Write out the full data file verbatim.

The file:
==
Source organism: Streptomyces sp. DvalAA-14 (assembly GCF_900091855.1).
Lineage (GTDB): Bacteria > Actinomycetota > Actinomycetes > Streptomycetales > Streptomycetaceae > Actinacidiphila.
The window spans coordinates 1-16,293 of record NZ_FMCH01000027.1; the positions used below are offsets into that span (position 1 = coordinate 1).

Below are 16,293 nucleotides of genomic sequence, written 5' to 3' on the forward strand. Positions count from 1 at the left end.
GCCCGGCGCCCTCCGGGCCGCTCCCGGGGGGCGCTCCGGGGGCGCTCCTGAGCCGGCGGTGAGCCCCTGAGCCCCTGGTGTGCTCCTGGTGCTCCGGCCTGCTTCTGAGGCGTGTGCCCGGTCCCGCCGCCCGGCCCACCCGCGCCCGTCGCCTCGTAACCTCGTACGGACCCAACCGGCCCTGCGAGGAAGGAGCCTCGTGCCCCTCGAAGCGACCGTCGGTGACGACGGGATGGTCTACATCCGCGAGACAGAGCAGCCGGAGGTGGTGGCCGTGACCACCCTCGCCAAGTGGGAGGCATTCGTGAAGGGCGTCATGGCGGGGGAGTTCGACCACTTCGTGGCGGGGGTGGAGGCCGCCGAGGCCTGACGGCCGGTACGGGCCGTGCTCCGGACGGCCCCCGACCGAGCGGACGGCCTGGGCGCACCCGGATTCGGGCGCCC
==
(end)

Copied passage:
Source organism: Streptomyces sp. DvalAA-14 (assembly GCF_900091855.1).
Lineage (GTDB): Bacteria > Actinomycetota > Actinomycetes > Streptomycetales > Streptomycetaceae > Actinacidiphila.
The window spans coordinates 1-16,293 of record NZ_FMCH01000027.1; the positions used below are offsets into that span (position 1 = coordinate 1).

Below are 16,293 nucleotides of genomic sequence, written 5' to 3' on the forward strand. Positions count from 1 at the left end.
GCCCGGCGCCCTCCGGGCCGCTCCCGGGGGGCGCTCCGGGGGCGCTCCTGAGCCGGCGGTGAGCCCCTGAGCCCCTGGTGTGCTCCTGGTGCTCCGGCCTGCTTCTGAGGCGTGTGCCCGGTCCCGCCGCCCGGCCCACCCGCGCCCGTCGCCTCGTAACCTCGTACGGACCCAACCGGCCCTGCGAGGAAGGAGCCTCGTGCCCCTCGAAGCGACCGTCGGTGACGACGGGATGGTCTACATCCGCGAGACAGAGCAGCCGGAGGTGGTGGCCGTGACCACCCTCGCCAAGTGGGAGGCATTCGTGAAGGGCGTCATGGCGGGGGAGTTCGACCACTTCGTGGCGGGGGTGGAGGCCGCCGAGGCCTGACGGCCGGTACGGGCCGTGCTCCGGACGGCCCCCGACCGAGCGGACGGCCTGGGCGCACCCGGATTCGGGCGCCC